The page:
I think it was 11 December, perhaps even before that, that I noticed the unusual bird among the Blackbirds and Starlings in my garden. It was feeding on the ground on the pork fat, grain, bird seed, fruit and mealworms we put under the bird feeder, aggressively defending the food from the Blackbirds, a bit like a Robin does.
It looked unusual and we initially thought it might be some kind of mutant Blackbird or Starling, or maybe a hybrid. It generally looked black, but was a lovely blue when the light caught it, and began to look a lot more sleeker and lively after it had been present for a while. Come 27 December, my family were over and my son Keith said he'd put some phone shots on the internet to find out what it was. People who saw this on Twitter said it was a Blue Rock Thrush, which I now know is very rare.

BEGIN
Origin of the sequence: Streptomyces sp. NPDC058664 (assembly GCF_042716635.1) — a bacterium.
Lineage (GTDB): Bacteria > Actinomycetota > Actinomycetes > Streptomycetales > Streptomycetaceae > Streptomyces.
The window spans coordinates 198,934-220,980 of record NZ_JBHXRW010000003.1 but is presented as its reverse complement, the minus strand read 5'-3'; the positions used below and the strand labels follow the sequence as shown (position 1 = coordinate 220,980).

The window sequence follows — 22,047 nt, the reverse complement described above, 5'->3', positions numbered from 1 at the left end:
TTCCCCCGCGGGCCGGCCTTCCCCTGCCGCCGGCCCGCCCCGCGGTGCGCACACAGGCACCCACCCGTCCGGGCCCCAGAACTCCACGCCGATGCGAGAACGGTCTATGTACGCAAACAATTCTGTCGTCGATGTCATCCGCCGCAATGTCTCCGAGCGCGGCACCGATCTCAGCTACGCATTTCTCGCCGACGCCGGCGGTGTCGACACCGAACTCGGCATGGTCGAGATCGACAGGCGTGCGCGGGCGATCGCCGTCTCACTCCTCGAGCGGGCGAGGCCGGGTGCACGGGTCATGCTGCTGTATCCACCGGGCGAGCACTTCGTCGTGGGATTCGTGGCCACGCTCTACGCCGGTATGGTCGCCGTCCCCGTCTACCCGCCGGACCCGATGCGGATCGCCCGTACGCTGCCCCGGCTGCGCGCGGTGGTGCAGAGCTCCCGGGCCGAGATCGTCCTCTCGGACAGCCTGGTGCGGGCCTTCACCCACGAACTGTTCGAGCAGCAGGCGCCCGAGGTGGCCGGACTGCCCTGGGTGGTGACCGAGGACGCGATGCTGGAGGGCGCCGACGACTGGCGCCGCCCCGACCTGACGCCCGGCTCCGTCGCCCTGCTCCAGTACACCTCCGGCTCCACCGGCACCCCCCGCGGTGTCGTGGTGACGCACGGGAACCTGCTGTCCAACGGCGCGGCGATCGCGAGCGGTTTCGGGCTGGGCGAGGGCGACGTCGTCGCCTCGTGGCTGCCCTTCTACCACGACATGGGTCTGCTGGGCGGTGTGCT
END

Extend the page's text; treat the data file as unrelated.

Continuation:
A few birdwatchers arrived the next day, but many more the morning after that, and there has been a steady flow well into January. As I write there are about a dozen people with big lenses outside, and I can see the bird close-by in a tree in my garden. The visitors have mostly been very well-behaved bar one or two, friendly and considerate, but we roped off the old people's flats nearby to make sure visitors don't obstruct or intrude, and parking was arranged at the local pub, The Bell. One or two locals thought there had been a murder at first, because of the cameras and long lenses!
We've been taking donations for Kate's Home Nursing, a charity which looks after the terminally ill at home and which needs to raise £300,000 to employ another 21 nurses; at the time or writing more than £2,000 had been raised, and visitors have continued to be generous.
The presence of this bird has become a national news story, and I've even been featured on the BBC. The bird seems to like it here and has been roosting in an old galvanised steel bucket under an outside shelf on my shed, about two feet off the ground. It seems to be safe from the local cats there.